Existence and Time
Prof. Dr. Kaan H. Ökten

Talk

February 20, 2019 / 18:30

Prof. Dr. Kaan H. Ökten, lecturer at the Department of Philosophy, Mimar Sinan Fine Art University will take an “inside look” at the existential perspectives of time and explore the domains and possibilities of being in his talk as part of The Time Needs Changing exhibition.

“Through history, time has been interpreted and described in a multitude of ways. The notion itself—that time is historical—is an example. Time has been described as change, flow, end, completion, creation, cycle, illusion, or potential. However, in doing so, the interpreter tries to understand time by looking from the outside in—and even objectifying it. An interpretation of time through the perspective of existence, however, results in different explanations, as this time, the interpreter contemplates the concept from the inside. The question asked becomes “what is time for the individual?”, and tackles phenomena like the temporality, incompleteness, and finiteness of existence. How do the fleeting nature of life, the inalienable nature of being, and the free, yet dependent nature of mankind affect our temporal existence in the world?”

The Time Needs Changing exhibition’s event series will continue on February 28 with Şeref Erol’s talk titled “Analytic Perspectives on Time as a Form.”

About Kaan H. Ökten

Kaan H. Ökten was born in 1969. He attended the Istanbul University. From 1996 to 1967, he studied Heidegger and Kant at the Göttinggen University under a DAAD scholarship. He completed his doctorate at the Istanbul University in 2001 with a thesis on Kant’s perspective on peace. He joined the faculty member of Maltepe University, İstanbul Bilgi University, Bahçeşehir University ve Kemerburgaz (Altınbaş) University, and later on served as dean and vice chancellor. He is currently a professor of philosophy at Mimar Sinan Fine Art University.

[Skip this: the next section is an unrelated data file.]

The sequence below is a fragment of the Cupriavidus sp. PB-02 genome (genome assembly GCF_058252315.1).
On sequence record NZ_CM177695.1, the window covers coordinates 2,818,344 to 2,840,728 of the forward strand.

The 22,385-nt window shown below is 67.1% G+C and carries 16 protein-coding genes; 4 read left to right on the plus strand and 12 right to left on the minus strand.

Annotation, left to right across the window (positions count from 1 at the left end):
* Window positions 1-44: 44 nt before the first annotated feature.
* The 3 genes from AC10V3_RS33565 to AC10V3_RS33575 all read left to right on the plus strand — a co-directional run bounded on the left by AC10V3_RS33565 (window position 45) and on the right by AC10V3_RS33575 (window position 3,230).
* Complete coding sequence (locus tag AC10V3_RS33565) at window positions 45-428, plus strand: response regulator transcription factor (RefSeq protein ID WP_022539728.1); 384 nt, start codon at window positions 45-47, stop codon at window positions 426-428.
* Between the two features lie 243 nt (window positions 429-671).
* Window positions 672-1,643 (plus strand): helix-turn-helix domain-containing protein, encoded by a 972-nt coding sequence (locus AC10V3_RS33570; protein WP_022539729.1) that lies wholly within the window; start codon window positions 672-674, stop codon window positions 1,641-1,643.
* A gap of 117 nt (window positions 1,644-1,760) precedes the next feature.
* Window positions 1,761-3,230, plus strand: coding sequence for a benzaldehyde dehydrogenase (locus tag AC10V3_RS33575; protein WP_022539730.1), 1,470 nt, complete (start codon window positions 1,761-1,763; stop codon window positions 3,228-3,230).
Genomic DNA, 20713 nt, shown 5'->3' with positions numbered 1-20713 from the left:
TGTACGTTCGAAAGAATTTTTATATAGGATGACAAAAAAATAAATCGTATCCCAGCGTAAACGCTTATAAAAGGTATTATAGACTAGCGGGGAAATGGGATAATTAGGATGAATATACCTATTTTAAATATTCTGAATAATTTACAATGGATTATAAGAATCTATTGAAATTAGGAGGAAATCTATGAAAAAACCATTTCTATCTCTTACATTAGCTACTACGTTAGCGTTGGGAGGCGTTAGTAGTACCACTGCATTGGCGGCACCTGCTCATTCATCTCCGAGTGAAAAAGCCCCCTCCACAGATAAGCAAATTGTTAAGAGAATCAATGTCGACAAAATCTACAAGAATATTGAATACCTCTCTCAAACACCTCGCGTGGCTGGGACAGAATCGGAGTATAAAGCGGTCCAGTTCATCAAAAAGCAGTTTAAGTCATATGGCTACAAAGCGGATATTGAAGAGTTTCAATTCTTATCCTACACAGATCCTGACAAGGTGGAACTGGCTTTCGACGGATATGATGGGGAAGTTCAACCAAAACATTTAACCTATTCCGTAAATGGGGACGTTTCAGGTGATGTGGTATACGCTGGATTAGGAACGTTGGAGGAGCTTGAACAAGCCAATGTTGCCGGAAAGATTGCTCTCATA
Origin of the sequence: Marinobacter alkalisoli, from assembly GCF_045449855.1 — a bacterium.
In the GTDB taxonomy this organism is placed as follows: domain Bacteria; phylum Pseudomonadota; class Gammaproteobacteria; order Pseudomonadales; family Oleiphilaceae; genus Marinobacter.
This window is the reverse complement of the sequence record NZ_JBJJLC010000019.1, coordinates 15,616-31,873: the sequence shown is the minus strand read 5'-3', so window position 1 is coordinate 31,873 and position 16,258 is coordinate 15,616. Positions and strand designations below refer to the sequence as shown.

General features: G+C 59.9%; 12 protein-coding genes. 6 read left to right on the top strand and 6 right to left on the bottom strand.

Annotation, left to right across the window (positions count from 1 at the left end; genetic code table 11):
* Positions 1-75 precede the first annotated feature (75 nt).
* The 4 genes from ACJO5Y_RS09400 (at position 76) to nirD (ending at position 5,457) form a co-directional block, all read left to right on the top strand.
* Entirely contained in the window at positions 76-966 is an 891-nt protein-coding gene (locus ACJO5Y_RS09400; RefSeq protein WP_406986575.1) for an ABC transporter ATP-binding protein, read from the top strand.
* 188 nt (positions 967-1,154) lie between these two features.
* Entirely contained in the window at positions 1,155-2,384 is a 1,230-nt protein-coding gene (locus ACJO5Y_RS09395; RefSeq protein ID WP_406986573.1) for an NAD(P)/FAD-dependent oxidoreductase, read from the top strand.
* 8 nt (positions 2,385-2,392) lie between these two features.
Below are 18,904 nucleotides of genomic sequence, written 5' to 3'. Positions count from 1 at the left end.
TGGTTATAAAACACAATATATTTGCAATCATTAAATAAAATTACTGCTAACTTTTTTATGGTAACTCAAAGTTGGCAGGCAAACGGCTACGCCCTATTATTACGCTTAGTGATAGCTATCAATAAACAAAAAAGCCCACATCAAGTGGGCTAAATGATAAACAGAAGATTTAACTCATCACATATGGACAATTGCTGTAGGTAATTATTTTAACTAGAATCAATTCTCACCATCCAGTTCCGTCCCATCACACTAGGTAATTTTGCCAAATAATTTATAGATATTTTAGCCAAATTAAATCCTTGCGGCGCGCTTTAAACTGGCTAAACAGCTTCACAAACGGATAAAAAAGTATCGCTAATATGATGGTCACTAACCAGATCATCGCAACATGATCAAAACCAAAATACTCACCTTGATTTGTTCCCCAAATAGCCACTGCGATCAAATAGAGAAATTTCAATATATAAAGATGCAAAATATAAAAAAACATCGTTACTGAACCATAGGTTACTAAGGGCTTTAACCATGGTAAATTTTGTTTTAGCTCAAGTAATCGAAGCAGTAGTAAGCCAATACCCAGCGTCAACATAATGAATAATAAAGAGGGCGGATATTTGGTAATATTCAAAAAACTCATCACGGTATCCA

Ökten’s works include a translation of Martin Heidegger’s magnum opus Being and Time (2018), Being and Time: A Reading Guide (2019), Introduction to Heidegger (2012), Book of Death (2010), Aristotle (2007), Existing in Limbo (2006), The Book of Heidegger (2004) and Heidegger and University (2002).

The event will take place at the Pera Museum Auditorium. Free of admissions; drop in. Places are limited; no reservations. The talk will be in Turkish.

Raqs Media Collective
Escapement*, 2009
27 clocks, high glass aluminum with LED lights
Dimensions variable
Installation at the Frith Street Gallery
© The artist and the Frith Street Gallery, London. Used with permission.
*Escapement is a component in mechanical clocks and also a play on words on “escape”.

Temporary Exhibition

The Time Needs Changing

The Time Needs Changing exhibition questioned our geo-politically controlled notions of time. The three artists in this show gave alternatives to linear time, which is currently strictly enforced by the power structures under which we live.

The Time Needs Changing

Bruce Nauman Look At Me!

Bruce Nauman Look At Me!

The exhibition Look at Me! Portraits and Other Fictions from the ”la Caixa” Contemporary Art Collection examines portraiture, one of the oldest artistic genres, through a significant number of works of our times. Through the exhibition we will be sharing about the artists and sections in Look At Me!.

Mosques in the 18th and 19th Century Paintings

Mosques in the 18th and 19th Century Paintings

In the works of western painters, we encounter mosques as the primary architectural elements that reflect the identity of the city of Istanbul. Often we can recognize the depicted landscape as Istanbul simply from the mosques. 

Midnight Stories: COGITO <br> Tevfik Uyar

Midnight Stories: COGITO
Tevfik Uyar

He had imagined the court room as a big place. It wasn’t. It was about the size of his living room, with an elevation at one end, with a dais on it. The judges and the attorneys sat there. Below it was an old wooden rail, worn out in some places. That was his place. There was another seat for his lawyer. At the back, about 20 or 30 chairs were stowed out for the non-existent crowd.